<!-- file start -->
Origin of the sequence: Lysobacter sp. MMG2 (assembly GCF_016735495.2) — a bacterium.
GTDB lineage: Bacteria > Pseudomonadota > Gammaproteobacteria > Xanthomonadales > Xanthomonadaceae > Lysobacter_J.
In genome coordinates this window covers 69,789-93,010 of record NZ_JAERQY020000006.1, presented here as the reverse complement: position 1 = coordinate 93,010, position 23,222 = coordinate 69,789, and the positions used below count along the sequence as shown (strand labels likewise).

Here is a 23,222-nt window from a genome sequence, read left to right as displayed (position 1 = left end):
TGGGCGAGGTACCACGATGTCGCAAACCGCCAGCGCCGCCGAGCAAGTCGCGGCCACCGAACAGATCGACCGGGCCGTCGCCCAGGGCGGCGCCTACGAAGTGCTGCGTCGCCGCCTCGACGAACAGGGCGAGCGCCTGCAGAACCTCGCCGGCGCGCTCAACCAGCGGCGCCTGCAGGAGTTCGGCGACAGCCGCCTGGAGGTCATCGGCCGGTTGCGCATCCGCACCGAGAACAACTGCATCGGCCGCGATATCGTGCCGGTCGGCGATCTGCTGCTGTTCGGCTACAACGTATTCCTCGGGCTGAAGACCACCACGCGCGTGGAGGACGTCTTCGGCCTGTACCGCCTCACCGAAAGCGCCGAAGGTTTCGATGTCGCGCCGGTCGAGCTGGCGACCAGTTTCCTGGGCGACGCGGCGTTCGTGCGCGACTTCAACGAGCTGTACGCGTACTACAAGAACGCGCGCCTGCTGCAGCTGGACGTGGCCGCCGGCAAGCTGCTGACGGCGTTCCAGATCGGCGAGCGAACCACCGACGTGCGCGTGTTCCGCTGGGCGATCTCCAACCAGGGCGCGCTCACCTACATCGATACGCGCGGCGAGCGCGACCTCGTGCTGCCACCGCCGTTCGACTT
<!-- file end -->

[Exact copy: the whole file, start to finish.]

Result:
Origin of the sequence: Lysobacter sp. MMG2 (assembly GCF_016735495.2) — a bacterium.
GTDB lineage: Bacteria > Pseudomonadota > Gammaproteobacteria > Xanthomonadales > Xanthomonadaceae > Lysobacter_J.
In genome coordinates this window covers 69,789-93,010 of record NZ_JAERQY020000006.1, presented here as the reverse complement: position 1 = coordinate 93,010, position 23,222 = coordinate 69,789, and the positions used below count along the sequence as shown (strand labels likewise).

Here is a 23,222-nt window from a genome sequence, read left to right as displayed (position 1 = left end):
TGGGCGAGGTACCACGATGTCGCAAACCGCCAGCGCCGCCGAGCAAGTCGCGGCCACCGAACAGATCGACCGGGCCGTCGCCCAGGGCGGCGCCTACGAAGTGCTGCGTCGCCGCCTCGACGAACAGGGCGAGCGCCTGCAGAACCTCGCCGGCGCGCTCAACCAGCGGCGCCTGCAGGAGTTCGGCGACAGCCGCCTGGAGGTCATCGGCCGGTTGCGCATCCGCACCGAGAACAACTGCATCGGCCGCGATATCGTGCCGGTCGGCGATCTGCTGCTGTTCGGCTACAACGTATTCCTCGGGCTGAAGACCACCACGCGCGTGGAGGACGTCTTCGGCCTGTACCGCCTCACCGAAAGCGCCGAAGGTTTCGATGTCGCGCCGGTCGAGCTGGCGACCAGTTTCCTGGGCGACGCGGCGTTCGTGCGCGACTTCAACGAGCTGTACGCGTACTACAAGAACGCGCGCCTGCTGCAGCTGGACGTGGCCGCCGGCAAGCTGCTGACGGCGTTCCAGATCGGCGAGCGAACCACCGACGTGCGCGTGTTCCGCTGGGCGATCTCCAACCAGGGCGCGCTCACCTACATCGATACGCGCGGCGAGCGCGACCTCGTGCTGCCACCGCCGTTCGACTT